traditional political campaign will be difficult. But Baker Despite their similar views, however, the candidates dif-
said he, "has no intention of running a traditional cam- fered in approach.
paign." He emphasized his grassroots constituency com- When asked to identify the two most pressing needs of
posed of local peace and activist groups. See STUDENT, Page 4
NCAA rule takes efect;
makes recruits ineligible
By LAURA BISCHOFF, JILL
OSEROWSKY and CHRISTY RIEDEL Director Don Canham, who helped But some officials, from Michigan
" First of a series write the new rules, believes they will and other universities, remain skep-
University officials are divided over continue to affect potential recruits. tical. They say the new rules
whether stricter National Collegiate "I think the proposition is going to discriminate against minority
Athletic Association (NCAA) rules for prevent a lot of athletes from getting student-athletes, and fail to monitor
student-athletes will affect in school and competing right away their performance in college, en-
Michigan's athletic program. Yet the without any question," Canham said suring that they graduate.
new academic requirements have in an interview last spring. "They'll
already jolted the University's Big either have to go back to high school University basketball coach Bill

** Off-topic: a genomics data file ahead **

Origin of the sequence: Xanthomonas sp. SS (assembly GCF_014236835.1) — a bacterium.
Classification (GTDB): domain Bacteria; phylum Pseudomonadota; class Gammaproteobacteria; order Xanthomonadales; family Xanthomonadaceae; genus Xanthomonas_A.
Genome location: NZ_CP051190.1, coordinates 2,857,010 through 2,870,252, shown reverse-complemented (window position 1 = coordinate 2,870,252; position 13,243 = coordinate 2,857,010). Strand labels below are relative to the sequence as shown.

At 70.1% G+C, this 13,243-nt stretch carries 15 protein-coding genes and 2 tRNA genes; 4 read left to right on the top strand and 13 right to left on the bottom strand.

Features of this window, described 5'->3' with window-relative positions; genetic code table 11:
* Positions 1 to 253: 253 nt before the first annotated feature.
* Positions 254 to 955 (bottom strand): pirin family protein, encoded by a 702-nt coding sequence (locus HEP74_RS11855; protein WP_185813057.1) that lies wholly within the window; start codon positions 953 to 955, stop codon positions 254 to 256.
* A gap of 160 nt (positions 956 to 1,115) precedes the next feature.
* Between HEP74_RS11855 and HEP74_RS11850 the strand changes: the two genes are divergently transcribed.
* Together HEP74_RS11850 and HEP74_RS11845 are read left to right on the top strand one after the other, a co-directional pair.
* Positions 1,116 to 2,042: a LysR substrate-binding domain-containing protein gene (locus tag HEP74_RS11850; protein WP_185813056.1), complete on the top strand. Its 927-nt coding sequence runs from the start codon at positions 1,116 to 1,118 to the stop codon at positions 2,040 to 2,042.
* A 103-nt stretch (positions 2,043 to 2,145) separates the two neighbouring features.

Ten champion basketball team, or get their'marks up, or get their test Frieder has said Proposition 48 will
Daily Photo by CHRIS TWIGG leaving star recruits Terry Mills and scores up. They'll have to go to a have little influence on his choice of
Rumeal Robinson sitting on the ben- junior college in most cases." recruits.
ch. CANHAM AND other University of-
geY ncy Proposition 48 - which officially ficials hope the new rules will causea "CERTAINLY we're going to look
takes effect today - will require in- shift in priorities among high school at everything when we recruit
cy phone, located on the Diag, is one of the first of 56 such coming freshmen to score at least 700 athletes. According to Canham, the players," Frieder said earlier this
stalled around campus. The phones are a $180,000 initiative on the Scholastic Aptitude Test (SAT) requirements, especially the core summer. "But if you've got a kid like
the University to improve campus safety. They are hooked and earn a 2.0 grade point average in course rule, will force high schools to Terry Mills 20 minutes from your
computer to the Department of Public Safety, and they 11 required "core" courses, including demand academic performance from campus - and if you want to compete
in whenever the receiver is knocked off the base math and English. athletes. for the Big Ten and national cham-
MILLS AND ROBINSON were As a result, he predicted, more pionship - then you better get him to
declared ineligible for 196-87 because, athletes will graduate fro high
of low SAT scores. University Athletic school prepared to succeed in college. See ATHLETES, Page 15
phones toube in
on the part of1
up directly by
signal an alar